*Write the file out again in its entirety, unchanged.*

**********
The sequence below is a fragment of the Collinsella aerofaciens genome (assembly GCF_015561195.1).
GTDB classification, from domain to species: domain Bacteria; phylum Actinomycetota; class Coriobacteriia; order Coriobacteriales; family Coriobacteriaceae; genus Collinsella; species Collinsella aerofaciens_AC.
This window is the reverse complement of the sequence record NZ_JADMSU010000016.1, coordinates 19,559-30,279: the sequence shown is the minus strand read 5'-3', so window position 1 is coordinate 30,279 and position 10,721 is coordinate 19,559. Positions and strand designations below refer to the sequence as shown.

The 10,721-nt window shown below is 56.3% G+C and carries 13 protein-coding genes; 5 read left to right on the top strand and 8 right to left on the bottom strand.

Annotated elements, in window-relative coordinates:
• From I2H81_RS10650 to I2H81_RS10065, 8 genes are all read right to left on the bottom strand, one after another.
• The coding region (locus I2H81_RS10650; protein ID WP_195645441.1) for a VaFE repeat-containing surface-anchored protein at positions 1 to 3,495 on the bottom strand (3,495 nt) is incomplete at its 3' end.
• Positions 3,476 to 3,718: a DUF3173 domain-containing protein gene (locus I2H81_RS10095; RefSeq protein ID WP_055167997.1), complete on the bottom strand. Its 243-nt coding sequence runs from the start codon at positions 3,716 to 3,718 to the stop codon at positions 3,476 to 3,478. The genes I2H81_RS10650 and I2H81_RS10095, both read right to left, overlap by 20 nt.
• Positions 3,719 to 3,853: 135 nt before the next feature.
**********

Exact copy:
The sequence below is a fragment of the Collinsella aerofaciens genome (assembly GCF_015561195.1).
GTDB classification, from domain to species: domain Bacteria; phylum Actinomycetota; class Coriobacteriia; order Coriobacteriales; family Coriobacteriaceae; genus Collinsella; species Collinsella aerofaciens_AC.
This window is the reverse complement of the sequence record NZ_JADMSU010000016.1, coordinates 19,559-30,279: the sequence shown is the minus strand read 5'-3', so window position 1 is coordinate 30,279 and position 10,721 is coordinate 19,559. Positions and strand designations below refer to the sequence as shown.

The 10,721-nt window shown below is 56.3% G+C and carries 13 protein-coding genes; 5 read left to right on the top strand and 8 right to left on the bottom strand.

Annotated elements, in window-relative coordinates:
• From I2H81_RS10650 to I2H81_RS10065, 8 genes are all read right to left on the bottom strand, one after another.
• The coding region (locus I2H81_RS10650; protein ID WP_195645441.1) for a VaFE repeat-containing surface-anchored protein at positions 1 to 3,495 on the bottom strand (3,495 nt) is incomplete at its 3' end.
• Positions 3,476 to 3,718: a DUF3173 domain-containing protein gene (locus I2H81_RS10095; RefSeq protein ID WP_055167997.1), complete on the bottom strand. Its 243-nt coding sequence runs from the start codon at positions 3,716 to 3,718 to the stop codon at positions 3,476 to 3,478. The genes I2H81_RS10650 and I2H81_RS10095, both read right to left, overlap by 20 nt.
• Positions 3,719 to 3,853: 135 nt before the next feature.